Giving a vaccine

Cassandra Bersing, a registered nurse, right, demonstrates how to give a vaccine to Kenslee Bersing, 2, Friday, at Yakima Pediatrics.

Routine immunizations and wellness visits among Yakima County children remain below average going into the new school year, according to local health experts.

But trends might be moving in the right direction — and parents of children behind in the wellness checkups are encouraged to schedule appointments now.

Nationwide, immunizations among children dropped off dramatically when a state of emergency for COVID-19 was declared in mid-March, Centers for Disease Control and Prevention data shows.

The Vaccines for Children Program, a national effort that provides vaccines to roughly 50% of U.S. children, reportedly ordered roughly 2.5 million fewer doses of all routine non-influenza vaccines from mid-March to mid-April of this year, compared with the same period in 2019, as well as 250,000 fewer doses of measles-containing vaccines, CDC data shows.

Yakima County was no exception, with medical experts from organizations like Virginia Mason Memorial hospital and Community Health of Central Washington’s Yakima Pediatrics reporting a decline in wellness visits and immunizations.

“I would say overall we’re still seeing a lower volume of patients being seen face-to-face in-clinic, and that extends to our preventative health visits with children,” said Tanny Davenport, the physician executive of medical group operations for Memorial, who continues to practice as a family physician.

“As we move to the fall and as our (COVID-19) numbers go down in the community … I hope our families know that it’s safe to go to the clinics,” he said. “There are appropriate protocols in place with personal protective equipment. ... We can safely see them and do those wellness visits ... and complete the needed immunizations.”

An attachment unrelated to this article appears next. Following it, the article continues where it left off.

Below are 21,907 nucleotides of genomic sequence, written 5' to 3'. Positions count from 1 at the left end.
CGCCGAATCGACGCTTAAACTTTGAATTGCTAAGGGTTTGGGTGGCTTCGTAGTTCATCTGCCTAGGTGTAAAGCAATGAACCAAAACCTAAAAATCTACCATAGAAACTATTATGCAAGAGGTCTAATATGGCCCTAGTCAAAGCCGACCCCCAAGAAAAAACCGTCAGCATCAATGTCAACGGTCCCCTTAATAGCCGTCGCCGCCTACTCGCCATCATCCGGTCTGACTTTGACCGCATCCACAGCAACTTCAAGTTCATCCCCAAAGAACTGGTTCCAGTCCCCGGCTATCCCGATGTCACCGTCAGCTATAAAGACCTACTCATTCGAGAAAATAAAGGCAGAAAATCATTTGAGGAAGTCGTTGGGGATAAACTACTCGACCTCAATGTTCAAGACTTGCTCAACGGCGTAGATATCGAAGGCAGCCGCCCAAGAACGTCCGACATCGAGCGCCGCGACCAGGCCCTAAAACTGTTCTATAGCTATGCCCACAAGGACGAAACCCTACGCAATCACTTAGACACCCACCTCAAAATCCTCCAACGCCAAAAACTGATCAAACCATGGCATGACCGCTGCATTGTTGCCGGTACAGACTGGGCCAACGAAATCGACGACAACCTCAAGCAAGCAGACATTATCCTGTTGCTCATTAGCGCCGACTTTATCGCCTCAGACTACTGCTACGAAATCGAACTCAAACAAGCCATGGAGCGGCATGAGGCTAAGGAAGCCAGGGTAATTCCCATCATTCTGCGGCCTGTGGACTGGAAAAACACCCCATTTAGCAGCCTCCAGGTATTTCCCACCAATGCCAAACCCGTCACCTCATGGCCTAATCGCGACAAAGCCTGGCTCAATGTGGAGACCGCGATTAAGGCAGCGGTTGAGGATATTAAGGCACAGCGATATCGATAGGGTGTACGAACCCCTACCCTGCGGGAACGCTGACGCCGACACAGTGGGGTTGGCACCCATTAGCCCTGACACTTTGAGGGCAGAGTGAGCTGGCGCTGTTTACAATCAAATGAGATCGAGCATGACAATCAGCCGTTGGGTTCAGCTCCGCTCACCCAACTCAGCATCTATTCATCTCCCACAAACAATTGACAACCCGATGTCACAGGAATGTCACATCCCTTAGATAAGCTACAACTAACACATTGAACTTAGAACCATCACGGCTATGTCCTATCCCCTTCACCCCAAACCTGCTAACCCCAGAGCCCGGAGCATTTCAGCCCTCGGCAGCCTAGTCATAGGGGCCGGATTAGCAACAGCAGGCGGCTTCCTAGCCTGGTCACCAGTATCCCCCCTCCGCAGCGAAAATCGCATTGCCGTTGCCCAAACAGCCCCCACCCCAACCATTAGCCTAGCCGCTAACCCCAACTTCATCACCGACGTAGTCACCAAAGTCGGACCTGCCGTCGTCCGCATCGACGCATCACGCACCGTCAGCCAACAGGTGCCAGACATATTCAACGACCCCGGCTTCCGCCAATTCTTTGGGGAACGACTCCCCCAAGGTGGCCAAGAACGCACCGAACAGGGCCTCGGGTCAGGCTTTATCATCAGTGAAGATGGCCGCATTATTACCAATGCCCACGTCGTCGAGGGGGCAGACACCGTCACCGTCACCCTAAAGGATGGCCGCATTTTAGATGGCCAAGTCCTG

The need for immunizations

Some diseases like measles require a 90-95% community vaccination rate to prevent an outbreak, since it is highly contagious, said Davenport. The CDC recommends two doses of the measles, mumps and rubella vaccine — at 12 to 15 months, and between ages 4 and 6.

Medical experts say that if immunization rates don’t rebound from the drop in the spring, it could make the U.S. or local population vulnerable to vaccine-preventable outbreaks.

“The ongoing COVID-19 pandemic is a reminder of the importance of vaccination,” the CDC said in a May report. The declines in vaccines “might indicate that U.S. children and their communities face increased risks for outbreaks of vaccine-preventable diseases.”

Locally, there’s concern that could place undue pressure on health care providers that are already working to keep COVID-19 under wraps.

“More than ever, it will be important to get vaccinated against influenza and other highly communicable but vaccine-preventable diseases that can lead to hospitalizations,” said Rishi Mistry, a pediatric nurse practitioner with Yakima Pediatrics, which cares for about 11,000 children throughout the Yakima Valley.

“COVID-19 alone has placed a significant strain on many hospitals around the country, including the facilities in our county and state,” said Mistry. “The fear from many public health officials and health care providers is that complications from other respiratory diseases like influenza (that vaccines) can prevent may further strain hospital capacity. So it’s crucial for children and families to get their influenza vaccines and other CDC-recommended vaccines.”

Mistry, Davenport and state Department of Health officials said some parents had expressed concern in the spring over whether it was safe to bring their children into medical facilities. But health care providers have taken measures to ensure their offices are safe for routine care, even while caring for COVID-19 patients.